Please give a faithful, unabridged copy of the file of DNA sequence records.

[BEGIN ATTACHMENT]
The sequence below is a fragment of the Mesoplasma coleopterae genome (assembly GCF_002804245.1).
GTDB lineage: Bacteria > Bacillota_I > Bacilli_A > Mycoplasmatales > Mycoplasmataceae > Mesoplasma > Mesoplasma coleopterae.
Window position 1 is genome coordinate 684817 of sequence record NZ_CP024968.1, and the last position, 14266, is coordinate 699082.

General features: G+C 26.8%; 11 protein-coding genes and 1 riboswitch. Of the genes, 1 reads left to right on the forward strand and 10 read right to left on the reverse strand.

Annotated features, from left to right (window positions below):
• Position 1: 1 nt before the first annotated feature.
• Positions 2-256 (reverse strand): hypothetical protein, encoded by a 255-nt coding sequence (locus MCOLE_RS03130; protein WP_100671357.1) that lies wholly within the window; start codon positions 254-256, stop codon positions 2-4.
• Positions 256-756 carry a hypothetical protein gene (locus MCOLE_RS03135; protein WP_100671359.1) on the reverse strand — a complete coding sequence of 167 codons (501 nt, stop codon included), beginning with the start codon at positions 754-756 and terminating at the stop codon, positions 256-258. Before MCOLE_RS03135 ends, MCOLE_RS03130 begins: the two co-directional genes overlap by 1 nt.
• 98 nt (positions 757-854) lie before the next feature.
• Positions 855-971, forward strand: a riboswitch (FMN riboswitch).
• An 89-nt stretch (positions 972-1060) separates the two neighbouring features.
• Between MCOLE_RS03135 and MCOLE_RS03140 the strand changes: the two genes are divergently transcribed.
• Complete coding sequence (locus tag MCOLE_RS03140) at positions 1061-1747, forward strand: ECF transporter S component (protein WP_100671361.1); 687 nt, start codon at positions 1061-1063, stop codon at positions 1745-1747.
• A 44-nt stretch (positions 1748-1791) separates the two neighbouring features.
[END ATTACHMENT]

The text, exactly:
The sequence below is a fragment of the Mesoplasma coleopterae genome (assembly GCF_002804245.1).
GTDB lineage: Bacteria > Bacillota_I > Bacilli_A > Mycoplasmatales > Mycoplasmataceae > Mesoplasma > Mesoplasma coleopterae.
Window position 1 is genome coordinate 684817 of sequence record NZ_CP024968.1, and the last position, 14266, is coordinate 699082.

General features: G+C 26.8%; 11 protein-coding genes and 1 riboswitch. Of the genes, 1 reads left to right on the forward strand and 10 read right to left on the reverse strand.

Annotated features, from left to right (window positions below):
• Position 1: 1 nt before the first annotated feature.
• Positions 2-256 (reverse strand): hypothetical protein, encoded by a 255-nt coding sequence (locus MCOLE_RS03130; protein WP_100671357.1) that lies wholly within the window; start codon positions 254-256, stop codon positions 2-4.
• Positions 256-756 carry a hypothetical protein gene (locus MCOLE_RS03135; protein WP_100671359.1) on the reverse strand — a complete coding sequence of 167 codons (501 nt, stop codon included), beginning with the start codon at positions 754-756 and terminating at the stop codon, positions 256-258. Before MCOLE_RS03135 ends, MCOLE_RS03130 begins: the two co-directional genes overlap by 1 nt.
• 98 nt (positions 757-854) lie before the next feature.
• Positions 855-971, forward strand: a riboswitch (FMN riboswitch).
• An 89-nt stretch (positions 972-1060) separates the two neighbouring features.
• Between MCOLE_RS03135 and MCOLE_RS03140 the strand changes: the two genes are divergently transcribed.
• Complete coding sequence (locus tag MCOLE_RS03140) at positions 1061-1747, forward strand: ECF transporter S component (protein WP_100671361.1); 687 nt, start codon at positions 1061-1063, stop codon at positions 1745-1747.
• A 44-nt stretch (positions 1748-1791) separates the two neighbouring features.